The market for freight shipping is red hot. Trucking companies are buying more new rigs in January than they have in the last twelve years. The pick up in freight shipping has created a shortage of available capacity, and prices are going up. Companies are willing to invest more in their fleets at higher prices, and so more trucks are being purchased. Jennifer Smith and Bob Tita write at The Wall Street Journal:
In January, North American trucking companies ordered 48,700 heavy-duty trucks, the big rigs used for regional and long-haul routes, according to a preliminary report from ACT Research. That is more than double the prior-year level.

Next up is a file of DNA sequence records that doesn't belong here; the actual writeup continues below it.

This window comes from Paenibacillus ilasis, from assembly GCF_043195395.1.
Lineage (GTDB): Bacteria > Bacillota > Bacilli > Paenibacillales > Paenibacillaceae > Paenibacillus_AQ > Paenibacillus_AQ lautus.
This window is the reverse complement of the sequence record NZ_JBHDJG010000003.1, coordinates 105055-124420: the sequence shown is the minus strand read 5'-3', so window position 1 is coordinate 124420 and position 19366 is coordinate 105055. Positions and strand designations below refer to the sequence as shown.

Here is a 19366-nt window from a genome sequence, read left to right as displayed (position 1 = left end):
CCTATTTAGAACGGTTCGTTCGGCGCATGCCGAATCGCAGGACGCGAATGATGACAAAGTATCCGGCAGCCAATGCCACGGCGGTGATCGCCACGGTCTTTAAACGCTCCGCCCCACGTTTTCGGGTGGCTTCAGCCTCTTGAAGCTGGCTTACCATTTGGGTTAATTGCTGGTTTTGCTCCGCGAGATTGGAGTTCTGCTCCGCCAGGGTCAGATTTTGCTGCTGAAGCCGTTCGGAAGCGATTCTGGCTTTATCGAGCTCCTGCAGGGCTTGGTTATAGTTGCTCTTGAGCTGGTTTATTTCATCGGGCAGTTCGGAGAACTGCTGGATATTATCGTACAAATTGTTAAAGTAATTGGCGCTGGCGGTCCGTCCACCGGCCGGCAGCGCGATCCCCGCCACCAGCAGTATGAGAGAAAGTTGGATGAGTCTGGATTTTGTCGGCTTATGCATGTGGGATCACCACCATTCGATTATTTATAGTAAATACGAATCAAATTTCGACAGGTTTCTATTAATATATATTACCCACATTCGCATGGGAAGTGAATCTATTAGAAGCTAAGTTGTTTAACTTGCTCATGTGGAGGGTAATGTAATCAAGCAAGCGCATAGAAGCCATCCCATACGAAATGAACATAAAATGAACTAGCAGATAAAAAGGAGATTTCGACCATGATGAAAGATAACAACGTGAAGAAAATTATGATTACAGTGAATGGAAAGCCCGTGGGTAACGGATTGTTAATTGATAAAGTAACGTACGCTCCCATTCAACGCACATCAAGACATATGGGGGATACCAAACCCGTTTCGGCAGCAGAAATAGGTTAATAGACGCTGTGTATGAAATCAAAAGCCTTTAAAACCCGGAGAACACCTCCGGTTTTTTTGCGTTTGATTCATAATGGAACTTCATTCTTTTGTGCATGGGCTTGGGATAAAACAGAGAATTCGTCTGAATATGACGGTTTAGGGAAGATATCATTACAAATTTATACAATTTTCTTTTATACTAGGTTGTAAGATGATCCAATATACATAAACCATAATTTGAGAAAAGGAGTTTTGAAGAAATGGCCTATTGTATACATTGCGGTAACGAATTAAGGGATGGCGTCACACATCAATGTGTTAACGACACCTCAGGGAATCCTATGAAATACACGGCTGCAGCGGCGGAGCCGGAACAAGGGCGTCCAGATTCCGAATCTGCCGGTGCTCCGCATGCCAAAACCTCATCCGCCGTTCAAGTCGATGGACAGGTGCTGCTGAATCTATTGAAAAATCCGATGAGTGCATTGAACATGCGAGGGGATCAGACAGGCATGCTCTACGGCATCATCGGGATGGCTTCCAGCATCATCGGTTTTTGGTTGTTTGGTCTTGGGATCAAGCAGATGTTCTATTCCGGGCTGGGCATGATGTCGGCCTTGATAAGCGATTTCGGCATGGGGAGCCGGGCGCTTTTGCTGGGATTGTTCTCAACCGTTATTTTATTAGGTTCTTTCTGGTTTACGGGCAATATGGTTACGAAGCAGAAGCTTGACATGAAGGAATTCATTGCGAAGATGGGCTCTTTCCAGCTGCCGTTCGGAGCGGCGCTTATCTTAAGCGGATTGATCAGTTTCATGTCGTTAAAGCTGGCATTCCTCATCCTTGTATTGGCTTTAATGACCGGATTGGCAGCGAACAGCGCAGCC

Some fleets hope to lure drivers by investing in new vehicles with features such as automated manual transmissions, which are easier to drive. Newer trucks typically get more miles a gallon of diesel, helping offset the impact of rising diesel prices.
“We’re seeing the big fleets come back and modify their orders, and kick them up a little bit,” said Rick Reynolds, chief executive of Peach State Truck Centers LLC, which has 11 dealerships in Georgia and Alabama. “Trucking capacity is getting tighter, and this is obviously driving people to get new product and meet that demand.”
Read more here.